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Ahmed Shafik, Ismail Ahmed, Ali A. Shafik, Olfat El-Sibai
Med Sci Monit 2004; 10(10): CR572-576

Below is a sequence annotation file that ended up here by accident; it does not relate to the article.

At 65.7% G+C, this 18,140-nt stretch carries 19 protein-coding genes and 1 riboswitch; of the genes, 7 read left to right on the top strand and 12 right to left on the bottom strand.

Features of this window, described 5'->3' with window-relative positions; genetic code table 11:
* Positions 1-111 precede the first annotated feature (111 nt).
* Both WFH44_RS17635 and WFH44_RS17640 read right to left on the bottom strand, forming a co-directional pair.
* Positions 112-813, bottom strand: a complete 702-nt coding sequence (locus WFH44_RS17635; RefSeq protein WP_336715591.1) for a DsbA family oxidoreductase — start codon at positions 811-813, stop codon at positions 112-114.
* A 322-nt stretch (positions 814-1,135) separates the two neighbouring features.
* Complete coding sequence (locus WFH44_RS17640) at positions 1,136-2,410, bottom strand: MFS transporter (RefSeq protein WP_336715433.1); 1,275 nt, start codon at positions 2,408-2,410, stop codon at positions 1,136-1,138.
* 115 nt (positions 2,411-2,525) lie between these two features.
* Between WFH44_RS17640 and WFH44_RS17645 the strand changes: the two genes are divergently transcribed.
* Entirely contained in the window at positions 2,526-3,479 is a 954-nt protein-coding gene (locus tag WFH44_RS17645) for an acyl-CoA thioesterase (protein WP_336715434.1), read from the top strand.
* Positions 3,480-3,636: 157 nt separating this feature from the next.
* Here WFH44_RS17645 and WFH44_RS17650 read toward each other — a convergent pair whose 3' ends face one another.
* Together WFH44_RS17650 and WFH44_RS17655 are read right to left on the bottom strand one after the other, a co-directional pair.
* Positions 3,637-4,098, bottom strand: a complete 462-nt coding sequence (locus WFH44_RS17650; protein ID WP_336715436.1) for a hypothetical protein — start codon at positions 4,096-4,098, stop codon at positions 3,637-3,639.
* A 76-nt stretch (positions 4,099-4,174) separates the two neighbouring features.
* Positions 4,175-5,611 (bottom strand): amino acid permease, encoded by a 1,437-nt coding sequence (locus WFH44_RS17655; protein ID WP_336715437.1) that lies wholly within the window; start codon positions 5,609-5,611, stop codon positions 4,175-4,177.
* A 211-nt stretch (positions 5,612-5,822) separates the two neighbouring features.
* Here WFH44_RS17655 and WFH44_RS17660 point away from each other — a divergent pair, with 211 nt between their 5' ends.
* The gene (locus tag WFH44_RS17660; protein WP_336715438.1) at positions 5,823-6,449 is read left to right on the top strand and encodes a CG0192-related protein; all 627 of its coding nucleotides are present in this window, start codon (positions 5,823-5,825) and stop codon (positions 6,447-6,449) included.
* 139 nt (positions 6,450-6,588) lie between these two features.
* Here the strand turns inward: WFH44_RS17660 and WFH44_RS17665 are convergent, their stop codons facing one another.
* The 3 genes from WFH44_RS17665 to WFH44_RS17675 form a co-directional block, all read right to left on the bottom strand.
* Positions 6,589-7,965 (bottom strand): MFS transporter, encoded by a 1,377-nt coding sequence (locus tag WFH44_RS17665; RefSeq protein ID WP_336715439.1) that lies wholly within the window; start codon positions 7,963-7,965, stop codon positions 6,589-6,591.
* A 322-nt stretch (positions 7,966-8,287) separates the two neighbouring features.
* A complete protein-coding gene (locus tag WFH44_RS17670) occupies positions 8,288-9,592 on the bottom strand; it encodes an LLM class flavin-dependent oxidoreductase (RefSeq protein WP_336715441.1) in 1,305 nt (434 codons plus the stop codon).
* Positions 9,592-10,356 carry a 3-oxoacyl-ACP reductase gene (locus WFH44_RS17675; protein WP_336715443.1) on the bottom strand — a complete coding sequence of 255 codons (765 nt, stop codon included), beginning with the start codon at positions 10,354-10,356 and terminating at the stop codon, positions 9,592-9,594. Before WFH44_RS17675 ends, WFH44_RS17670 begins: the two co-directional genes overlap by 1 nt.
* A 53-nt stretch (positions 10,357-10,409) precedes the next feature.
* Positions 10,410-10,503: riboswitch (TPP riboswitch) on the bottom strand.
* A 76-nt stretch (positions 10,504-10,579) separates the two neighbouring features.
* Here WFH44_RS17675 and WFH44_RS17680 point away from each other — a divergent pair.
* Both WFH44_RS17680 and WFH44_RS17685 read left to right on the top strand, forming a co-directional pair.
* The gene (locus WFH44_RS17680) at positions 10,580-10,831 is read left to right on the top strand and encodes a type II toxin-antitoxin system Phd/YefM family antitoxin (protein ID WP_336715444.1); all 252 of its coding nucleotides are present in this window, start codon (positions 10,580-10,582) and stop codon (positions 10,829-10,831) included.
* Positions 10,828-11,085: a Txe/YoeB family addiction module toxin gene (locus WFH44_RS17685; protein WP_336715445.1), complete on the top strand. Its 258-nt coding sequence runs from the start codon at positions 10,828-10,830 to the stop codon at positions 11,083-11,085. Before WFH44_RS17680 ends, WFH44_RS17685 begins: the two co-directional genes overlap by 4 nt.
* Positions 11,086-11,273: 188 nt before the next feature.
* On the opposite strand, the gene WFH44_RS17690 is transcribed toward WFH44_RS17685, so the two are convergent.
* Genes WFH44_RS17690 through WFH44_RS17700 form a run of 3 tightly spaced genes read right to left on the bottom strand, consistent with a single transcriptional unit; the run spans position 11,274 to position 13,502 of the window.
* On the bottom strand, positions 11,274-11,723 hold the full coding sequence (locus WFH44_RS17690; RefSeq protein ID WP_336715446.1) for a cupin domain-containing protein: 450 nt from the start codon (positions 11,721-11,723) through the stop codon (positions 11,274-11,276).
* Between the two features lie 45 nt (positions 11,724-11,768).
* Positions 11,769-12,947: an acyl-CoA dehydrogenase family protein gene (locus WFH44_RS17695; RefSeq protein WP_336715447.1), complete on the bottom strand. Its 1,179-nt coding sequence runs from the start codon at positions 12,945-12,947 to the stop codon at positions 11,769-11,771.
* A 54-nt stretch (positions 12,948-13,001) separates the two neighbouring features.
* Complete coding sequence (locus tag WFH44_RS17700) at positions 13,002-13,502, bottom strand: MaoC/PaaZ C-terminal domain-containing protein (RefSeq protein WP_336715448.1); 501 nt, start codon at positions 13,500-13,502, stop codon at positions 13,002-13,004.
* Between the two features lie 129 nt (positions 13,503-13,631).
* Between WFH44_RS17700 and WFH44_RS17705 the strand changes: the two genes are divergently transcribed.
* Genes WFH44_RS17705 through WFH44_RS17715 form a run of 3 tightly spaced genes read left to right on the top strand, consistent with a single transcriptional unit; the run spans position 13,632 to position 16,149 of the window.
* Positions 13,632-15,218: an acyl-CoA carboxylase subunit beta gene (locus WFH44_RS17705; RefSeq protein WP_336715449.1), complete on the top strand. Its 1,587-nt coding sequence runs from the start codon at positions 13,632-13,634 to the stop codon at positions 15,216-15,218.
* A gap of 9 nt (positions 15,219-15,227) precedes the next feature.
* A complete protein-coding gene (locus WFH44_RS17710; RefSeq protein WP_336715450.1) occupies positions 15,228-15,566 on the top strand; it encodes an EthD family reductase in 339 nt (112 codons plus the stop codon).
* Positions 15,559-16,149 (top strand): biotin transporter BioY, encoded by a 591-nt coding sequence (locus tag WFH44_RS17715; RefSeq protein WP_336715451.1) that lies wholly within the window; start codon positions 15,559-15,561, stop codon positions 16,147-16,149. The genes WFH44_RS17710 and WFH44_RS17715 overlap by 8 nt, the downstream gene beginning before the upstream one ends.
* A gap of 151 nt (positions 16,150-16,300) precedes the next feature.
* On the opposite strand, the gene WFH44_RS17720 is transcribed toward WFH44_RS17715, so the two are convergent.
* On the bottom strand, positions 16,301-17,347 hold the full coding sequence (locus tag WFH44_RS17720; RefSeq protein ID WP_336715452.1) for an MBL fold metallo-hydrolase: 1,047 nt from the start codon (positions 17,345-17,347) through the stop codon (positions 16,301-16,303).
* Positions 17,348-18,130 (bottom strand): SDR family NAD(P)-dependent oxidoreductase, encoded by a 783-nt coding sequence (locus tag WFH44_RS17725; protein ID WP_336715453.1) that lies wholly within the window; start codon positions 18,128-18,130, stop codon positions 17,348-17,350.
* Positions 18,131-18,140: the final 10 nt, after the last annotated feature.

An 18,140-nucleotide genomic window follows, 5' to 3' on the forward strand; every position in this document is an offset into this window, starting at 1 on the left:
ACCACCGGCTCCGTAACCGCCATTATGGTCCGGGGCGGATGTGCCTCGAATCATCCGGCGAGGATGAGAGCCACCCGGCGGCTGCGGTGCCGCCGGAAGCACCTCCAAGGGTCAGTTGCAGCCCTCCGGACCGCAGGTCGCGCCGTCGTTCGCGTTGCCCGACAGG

Background:The clinical diagnosis of ulcerative colitis (UC) and Crohn’s disease (CD) may overlap and a diagnosis of intermediate colitis is made. We investigated the hypothesis that a difference in the electric pattern of the gut exists between UC and CD which may assist in the differentiation between the 2 conditions in the early stage.Material/Methods: The study comprised 16 patients with CD, 18 with UC, and 10 control subjects. It was performed during a scheduled laparotomy. The electric activity was recorded using 3 monopolar electrodes applied to the diseased colonic segments and to the corresponding segments in the control subjects.Results: Regular slow waves (SWs) were recorded in control subjects. They showed the same frequency, amplitude, and conduction velocity from the 3 electrodes of the individual subjects. The SWs were followed or superimposed by action potentials (APs). In CD, edematous segments recorded SWs having wave variables lower than those of the controls; APs were less frequent. No SWs were registered from scarred gut segments. In UC, SWs had a higher frequency but lower amplitude and conduction velocity than those of control subjects; APs were more frequent.Conclusions: Electrocolography is suggested to act as an investigative tool in differentiating between UC and CD. The electric activity presented with a “tachyrhythmic” electrogram in UC and “bradyrhythmic” or “silent” electrogram in CD.